The announcements of August 5 were intended to impress upon the majority community that there is at last a government that means business.
Prime Minister Narendra Modi will not be touching on the Kashmir issue when he addresses the UN General Assembly later this week, no matter how scathing his Pakistan counterpart may get. As India’s representative at the UN put it, the lower they stoop, the higher we soar. Mr Modi will be statesmanlike, not unlike his predecessors. He will refer only to the larger questions of international life. Presumably, if Pakistan’s fire has to be returned, it will be done by officials lower down the administrative rungs as India exercises the right of reply.
Heads we win, tails you lose, is the plan. The strategy seems perfect — except that the ordinary people of Kashmir will have few genuine spokesmen at the world forum, not counting Pakistan, which may be expected to shed crocodile tears for effect.
The PM has set the stage for the action. He received a delegation of the Kashmiri Pandit community in Houston on Sunday hours before the scheduled “Howdy Modi” event, choreographed with meticulous care — as other diaspora programmes have been — by Sangh Parivar outfits overseas.
The Pandits, settled in America, made the predictable pitch for the return of the Hindu community to the Valley, as though they are raring to go, sacrificing their hearths and homes and comfortable positions in the US.
The PM has not met any Kashmiri Muslims and perhaps does not plan to. The watershed announcements of August 5 were, after all, intended — above all — to impress upon the majority community in the country that there is at last a government that means business. Decoded, roughly, that means cracking down hard on the people in the Valley, to teach them a lesson as it were, presumably for being anti-national or insufficiently patriotic.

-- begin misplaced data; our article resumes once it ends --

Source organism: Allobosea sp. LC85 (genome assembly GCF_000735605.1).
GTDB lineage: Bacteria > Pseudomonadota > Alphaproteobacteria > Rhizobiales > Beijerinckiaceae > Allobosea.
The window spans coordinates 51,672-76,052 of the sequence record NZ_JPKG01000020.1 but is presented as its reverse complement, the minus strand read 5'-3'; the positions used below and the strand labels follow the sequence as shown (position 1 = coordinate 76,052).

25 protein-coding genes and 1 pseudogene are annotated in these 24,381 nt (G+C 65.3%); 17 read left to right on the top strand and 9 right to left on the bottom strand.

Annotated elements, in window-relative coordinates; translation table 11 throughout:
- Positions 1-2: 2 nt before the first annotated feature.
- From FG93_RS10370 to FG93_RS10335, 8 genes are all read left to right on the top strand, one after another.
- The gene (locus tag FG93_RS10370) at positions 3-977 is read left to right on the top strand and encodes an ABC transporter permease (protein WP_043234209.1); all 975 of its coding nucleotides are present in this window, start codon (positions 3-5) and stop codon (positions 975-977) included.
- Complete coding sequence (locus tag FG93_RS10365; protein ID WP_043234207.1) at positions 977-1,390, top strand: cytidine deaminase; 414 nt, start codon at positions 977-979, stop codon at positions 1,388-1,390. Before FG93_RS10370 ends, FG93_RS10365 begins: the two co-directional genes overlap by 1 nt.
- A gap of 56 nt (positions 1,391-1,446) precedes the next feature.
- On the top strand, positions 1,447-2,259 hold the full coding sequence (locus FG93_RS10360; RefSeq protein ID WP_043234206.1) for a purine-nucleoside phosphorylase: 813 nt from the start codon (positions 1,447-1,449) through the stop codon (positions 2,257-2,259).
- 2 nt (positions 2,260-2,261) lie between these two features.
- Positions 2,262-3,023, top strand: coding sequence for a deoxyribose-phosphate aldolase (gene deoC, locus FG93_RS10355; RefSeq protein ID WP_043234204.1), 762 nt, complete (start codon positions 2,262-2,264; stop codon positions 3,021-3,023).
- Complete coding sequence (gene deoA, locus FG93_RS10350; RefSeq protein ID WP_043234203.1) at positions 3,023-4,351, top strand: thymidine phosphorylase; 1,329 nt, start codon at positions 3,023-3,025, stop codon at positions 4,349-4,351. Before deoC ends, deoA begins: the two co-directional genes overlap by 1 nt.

Thus, nearly 50 days on, the clampdown continues. Some 4,000 small and big politicians, professionals, traders, or just stray individuals, are in jail, with some having been sent to prisons in other states. In the J&K high court, 253 writs of habeas corpus have been filed. No one quite knows when those will be heard. The other day, the Chief Justice of India announced his intention to visit the high court, if need be. But his enthusiasm has waned. He has accepted the assurance of the HC that all is well.
However, the human rights of ordinary people remain abridged. They remain confined to their homes, unable to communicate with the outside world. Torture has been whispered and is hard to verify. Back-alley shops, dispensing daily necessities, open and shut quickly in the mornings. The main bazars remain closed, though the government now would like shops to open so that a sense of normality may be conveyed to the world.
It’s a piquant situation. First the state wanted the shops shut so that the security forces could take position unhindered. Now the state is desperate to project normality but extremists have warned people to stay indoors so as to deny the government that satisfaction, and they are being listened to. Is the UN listening? The rest of India isn’t.